In celebration of Austin Ross’s debut novel release, The Masters Review proudly presents this interview between the author and Joanna Acevedo. For those who have utilized our editorial letter option in the past or read recent interviews or book reviews on our site, these names are likely familiar. Gloria Patri, a novel that Dan Chaon has called “ominous, gripping” and a “cleverly structured thriller” is available now through Malarkey Books. Congratulations, Austin!
Joanna Acevedo: Your novel is about a young man who gets involved with a domestic terrorism cell, and the different players who come into contact with him, including his family and friends—and the aftermath. What inspired this group of characters, and what was your writing process like?
Austin Ross: I had been attempting to write a version of this novel for about fifteen or twenty years. It had always been centered around the idea of this isolationist family, but after several failed attempts over the years, I had the idea to include the element of this extremist militia. That seemed to give a shape to the novel that it hadn’t had before and allowed me to finish the book. The characters are a mix of elements of people I’ve known in my life and also from a lot of research. I read a lot of books on some pretty disturbing topics, as you might imagine—things like Columbine by Dave Cullen and Shadowlands: Fear and Freedom at the Oregon Standoff by Anthony McCann—but I wanted this to be as realistic as I could make it.
My writing process was pretty fast once I figured out how to make the book work. I have young kids, and so have found that the only time I really have to write for extended periods of time is in the early morning. For this book, I got up at 4:30 each morning and wrote for a few hours. I hadn’t gotten up early to write previously, but it’s a habit that I’ve stuck with ever since. (Though now I get up closer to 5 only on weekdays—and that doesn’t always happen, either!)
How many stages or drafts did you go through before you got to this final version?
I wrote 2,000 words each morning for the rough draft, so that was completed in about a month and a half or so. After that, I threw it all out and started over. Sometimes people are surprised when I tell them that, but I knew that I could either make it about 20 percent better if I try to tinker with what already existed or I could potentially bring it to another level entirely if I started over. To me, the rough draft is the process of figuring out what the book wants to be. Once I know that, then I can better shape and craft the story, cutting extraneous bits and elevating others and layering in story elements that I now know will become important later on. Each draft meant I threw out less and less material, but all told it was probably about twenty drafts before it was done.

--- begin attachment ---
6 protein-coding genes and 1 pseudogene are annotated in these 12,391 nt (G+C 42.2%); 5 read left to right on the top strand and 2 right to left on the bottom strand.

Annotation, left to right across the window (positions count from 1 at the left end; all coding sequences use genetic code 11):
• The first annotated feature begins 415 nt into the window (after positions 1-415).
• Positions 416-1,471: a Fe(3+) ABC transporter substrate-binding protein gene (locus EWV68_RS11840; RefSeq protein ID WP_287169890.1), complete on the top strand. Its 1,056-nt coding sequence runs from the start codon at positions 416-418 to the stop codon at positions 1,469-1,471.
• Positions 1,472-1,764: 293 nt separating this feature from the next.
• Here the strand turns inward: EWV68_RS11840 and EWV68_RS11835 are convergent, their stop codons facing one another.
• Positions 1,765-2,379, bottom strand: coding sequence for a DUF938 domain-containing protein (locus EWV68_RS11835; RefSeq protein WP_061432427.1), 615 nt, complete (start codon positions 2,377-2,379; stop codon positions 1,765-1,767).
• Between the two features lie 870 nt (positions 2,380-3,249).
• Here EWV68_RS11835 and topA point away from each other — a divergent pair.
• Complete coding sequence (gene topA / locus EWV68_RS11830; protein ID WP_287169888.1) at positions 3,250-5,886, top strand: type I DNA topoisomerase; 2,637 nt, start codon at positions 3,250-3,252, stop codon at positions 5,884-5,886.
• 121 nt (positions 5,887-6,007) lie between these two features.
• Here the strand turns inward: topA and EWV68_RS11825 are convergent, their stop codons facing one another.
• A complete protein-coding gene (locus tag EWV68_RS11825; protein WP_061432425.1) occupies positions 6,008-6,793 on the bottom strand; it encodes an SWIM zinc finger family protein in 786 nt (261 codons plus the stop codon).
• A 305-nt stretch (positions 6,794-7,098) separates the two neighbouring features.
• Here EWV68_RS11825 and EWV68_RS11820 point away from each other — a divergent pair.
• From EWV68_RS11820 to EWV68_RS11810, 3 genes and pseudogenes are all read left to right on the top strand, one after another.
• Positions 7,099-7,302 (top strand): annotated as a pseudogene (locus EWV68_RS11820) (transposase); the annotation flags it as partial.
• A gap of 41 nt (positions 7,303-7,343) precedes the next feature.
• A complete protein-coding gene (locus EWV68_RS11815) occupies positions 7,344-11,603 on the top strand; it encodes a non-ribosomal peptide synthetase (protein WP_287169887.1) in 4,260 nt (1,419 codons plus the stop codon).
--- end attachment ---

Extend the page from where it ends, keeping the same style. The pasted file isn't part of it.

Your novel switches perspective and inhabits the minds of Andrew, Naomi, and Ruth. What was it like to write from three different points of view?
I love multi-POV books. It gives me freedom as a writer—if I’m bored with one, then I know I have a chance to work with another character soon. Each voice is different and fun to develop in their own way.
What, in your opinion, makes the writing of a novel different from that of a short story?
They’re so different in my mind. There are similar elements, certainly, but for a short story I tend to write them slowly, revising as I go, whereas with a novel I write very quickly for the first draft because I know I just need to figure out what the book is about. Writing a story is a bit like spinning a top—if it doesn’t start the spin quite right, it won’t work. Writing a novel is more like the pinewood derby—you make the car as best you can and see how fast it is. After that, it’s a process of refining what you have to make the car faster and more efficient.
What prompted the decision to publish with Malarkey Press? How did that come about? What was the experience like?
I’ve written about this elsewhere, but basically: I had queried a number of agents, many of whom had beautiful feedback and expressed regret at passing on it. I debated trunking the book and working on another, but I found that I believed in this story too much to do that. Malarkey puts out killer titles all the time and Alan Good—who runs Malarkey and is a true hero of writers—had published a few of my stories previously. I sent it to him and was thrilled when he said yes.
Who were your influences as you worked on this project?
I’m a huge Denis Johnson fan, and Angels in particular was a big influence on me as I was writing this. Not necessarily in terms of plot or characters but in vibe, if that makes sense. Johnson was able to create these sorts of effects with his prose, and I hope I’m able to achieve even a fourth of the kind of power he was able to with his work. Dan Chaon has been one of my absolute favorite writers for about ten years or so, and his novel Await Your Reply has burned itself into my brain ever since I read it years ago and was blown away. I found myself returning to that book again and again for a similar vibe. (It also is multi-POV, I’m just realizing!) When Dan agreed to blurb the book, I was beyond thrilled.
What’s next for you? What are you working on?
I’m working on a novel that’s inspired by another absolute favorite Denis Johnson book—this time, Tree of Smoke. When Peter gets word that his brother (who works for the CIA) has died while living in Central Asia, he travels across the globe to oversee last rites—but quickly learns that his brother has staged his death after going into hiding and is in fact secretly wanted by both the US and the Central Asian governments. Peter is drawn into a dangerous chase across the globe to find his brother before it’s too late, discovering along the way secrets about his brother, their relationship, and the lengths governments will go to protect their secrets.
Interviewed by Joanna Acevedo